Stories pivot on multiple points some of which include setting, characters, plots, words and lines, action, symbols and images, tone/mood and pace. Each of these pivots reveals a particular dynamic to a story. Some writers capture the essence of certain pivots better than others. Charles Dickens certainly masters characters and settings. While his plots are often intricate and delightful, I think his real genius lay in creating characters within settings.

Edgar Allen Poe and Nathanial Hawthorne captured mood. For me, the feeling captured in Young Goodman Brown is one of the richest aspects of Hawthorne’s dark tale. I personally think this is particular genius of M. Night Shymalan. His stories create a mood that overarches the story. Some critique the story or the characters but the mood is his real gift.

Pace is the tempo of the story. Some recent films have played with pace both increasing pace or decreasing pace to almost a motionless state (Into the Great Silence). Andrei Tarkovsky films slow down pace, which make his films almost unbearable for some people. At the retreat someone mentioned “Napoleon Dynamite” as a great example of a movie tinkering with pace. Good observation! This may be why the movie seems for some to have no point or no action. It’s capturing an almost suspended state of time. “Run Lola Run” is a great example of a film that goes the oppositie direction and is breathless in it’s movement forward. The Bourne films (like many action films) speeds pace to a blinding fury.

Pace makes me think of Louie Armstrong. I once heard Wynton Marsalis say that Louie’s great genius was in capturing the changing pace of the American life. America was moving from an industrial nation to a communications nations where life is non stop 24/7. Louie’s phrasing both with his coronet and his voice plays with pace.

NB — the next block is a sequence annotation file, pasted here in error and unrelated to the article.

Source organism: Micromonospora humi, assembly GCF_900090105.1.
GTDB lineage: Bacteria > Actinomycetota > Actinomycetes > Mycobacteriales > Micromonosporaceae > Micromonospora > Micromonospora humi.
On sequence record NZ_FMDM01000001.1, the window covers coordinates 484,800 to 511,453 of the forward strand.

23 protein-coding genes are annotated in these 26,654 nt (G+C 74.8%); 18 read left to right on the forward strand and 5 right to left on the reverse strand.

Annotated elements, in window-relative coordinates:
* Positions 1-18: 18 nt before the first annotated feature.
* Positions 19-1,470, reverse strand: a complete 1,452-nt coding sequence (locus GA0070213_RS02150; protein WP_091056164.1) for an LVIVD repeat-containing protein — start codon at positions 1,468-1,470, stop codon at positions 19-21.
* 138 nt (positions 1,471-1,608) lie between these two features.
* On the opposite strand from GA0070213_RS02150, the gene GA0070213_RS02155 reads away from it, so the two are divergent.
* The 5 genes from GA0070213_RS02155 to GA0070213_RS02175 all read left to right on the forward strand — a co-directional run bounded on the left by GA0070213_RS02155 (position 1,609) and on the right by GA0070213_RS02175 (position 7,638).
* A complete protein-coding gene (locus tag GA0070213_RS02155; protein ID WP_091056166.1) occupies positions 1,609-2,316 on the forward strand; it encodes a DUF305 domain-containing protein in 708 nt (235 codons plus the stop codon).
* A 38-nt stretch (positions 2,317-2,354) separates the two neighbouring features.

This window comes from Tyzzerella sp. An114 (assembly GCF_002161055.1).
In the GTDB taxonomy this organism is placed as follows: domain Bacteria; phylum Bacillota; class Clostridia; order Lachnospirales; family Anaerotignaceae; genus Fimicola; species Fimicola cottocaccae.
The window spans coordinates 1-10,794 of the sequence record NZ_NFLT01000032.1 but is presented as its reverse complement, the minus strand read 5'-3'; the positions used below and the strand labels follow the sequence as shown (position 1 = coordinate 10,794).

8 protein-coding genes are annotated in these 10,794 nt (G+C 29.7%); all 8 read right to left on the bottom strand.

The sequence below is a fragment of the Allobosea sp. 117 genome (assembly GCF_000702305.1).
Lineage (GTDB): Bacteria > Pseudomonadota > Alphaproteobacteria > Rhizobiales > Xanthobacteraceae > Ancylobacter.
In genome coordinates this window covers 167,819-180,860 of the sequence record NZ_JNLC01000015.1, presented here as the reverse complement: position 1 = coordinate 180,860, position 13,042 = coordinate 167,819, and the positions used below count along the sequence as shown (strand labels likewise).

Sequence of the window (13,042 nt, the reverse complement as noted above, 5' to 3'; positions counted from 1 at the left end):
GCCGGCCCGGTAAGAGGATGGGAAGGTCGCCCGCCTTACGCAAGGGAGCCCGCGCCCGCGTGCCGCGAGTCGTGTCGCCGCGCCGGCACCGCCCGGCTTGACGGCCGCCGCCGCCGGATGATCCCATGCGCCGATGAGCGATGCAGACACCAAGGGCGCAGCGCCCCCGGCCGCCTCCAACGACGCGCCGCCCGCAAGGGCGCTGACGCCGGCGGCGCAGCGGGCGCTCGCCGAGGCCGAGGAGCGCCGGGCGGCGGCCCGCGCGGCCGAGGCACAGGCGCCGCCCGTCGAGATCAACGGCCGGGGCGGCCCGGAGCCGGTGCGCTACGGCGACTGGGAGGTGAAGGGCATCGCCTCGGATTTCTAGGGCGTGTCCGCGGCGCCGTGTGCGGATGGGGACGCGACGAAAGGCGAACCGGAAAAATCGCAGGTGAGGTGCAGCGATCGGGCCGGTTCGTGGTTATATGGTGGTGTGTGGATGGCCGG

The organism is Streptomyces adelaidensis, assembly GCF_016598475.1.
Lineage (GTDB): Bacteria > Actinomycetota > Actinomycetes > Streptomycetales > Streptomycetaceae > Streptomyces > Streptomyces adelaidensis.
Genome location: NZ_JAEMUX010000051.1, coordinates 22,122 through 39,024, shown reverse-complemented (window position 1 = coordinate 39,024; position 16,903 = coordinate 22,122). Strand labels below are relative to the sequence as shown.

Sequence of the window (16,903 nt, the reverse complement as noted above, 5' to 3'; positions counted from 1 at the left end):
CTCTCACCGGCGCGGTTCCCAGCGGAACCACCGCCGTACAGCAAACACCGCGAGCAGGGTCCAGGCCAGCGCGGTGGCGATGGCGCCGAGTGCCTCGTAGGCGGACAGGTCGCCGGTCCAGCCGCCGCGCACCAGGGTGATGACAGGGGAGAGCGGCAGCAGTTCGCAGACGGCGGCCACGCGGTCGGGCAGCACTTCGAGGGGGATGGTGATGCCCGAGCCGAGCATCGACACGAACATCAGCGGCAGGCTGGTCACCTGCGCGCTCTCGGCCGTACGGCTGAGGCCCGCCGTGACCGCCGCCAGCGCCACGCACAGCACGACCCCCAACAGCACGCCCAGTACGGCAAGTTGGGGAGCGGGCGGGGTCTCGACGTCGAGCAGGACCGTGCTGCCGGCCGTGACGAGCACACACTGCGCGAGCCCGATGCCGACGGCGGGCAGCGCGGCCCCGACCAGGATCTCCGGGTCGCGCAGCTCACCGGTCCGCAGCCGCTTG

Sometimes setting is the driving force. Gormenghast tells the tale of a castle with endless halls and twists and turns. The story cannot be extracted from the setting. E.M. Forrestor’s Howard’s End plays with setting (both social and physical) in his fateful tale of a house in the country where two women are connected by being joined to the place.

Think of the power of words and line in stories. They can leave the story and take on a life of their own. “I’ll Be Baaack!” or “Go Ahead, Make My Day” became cultural catch phrases used in everyday life to create new meanings. These trendy phrase might be contrasted with the genius of Shakespeare who gave the world words and lines that continue to drive the way we think and talk. Just consider a few of the following (with thanks to Absolute Shakespeare):

“Neither a borrower nor a lender be.”
“This above all: to thine own self be true”.
“Though this be madness, yet there is method in ‘t.”.
“Brevity is the soul of wit”.
“To be, or not to be: that is the question.”
“All the world ‘s a stage, and all the men and women merely players. They have their exits and their entrances; And one man in his time plays many parts”
“Can one desire too much of a good thing?”
“For ever and a day.”
“Now is the winter of our discontent”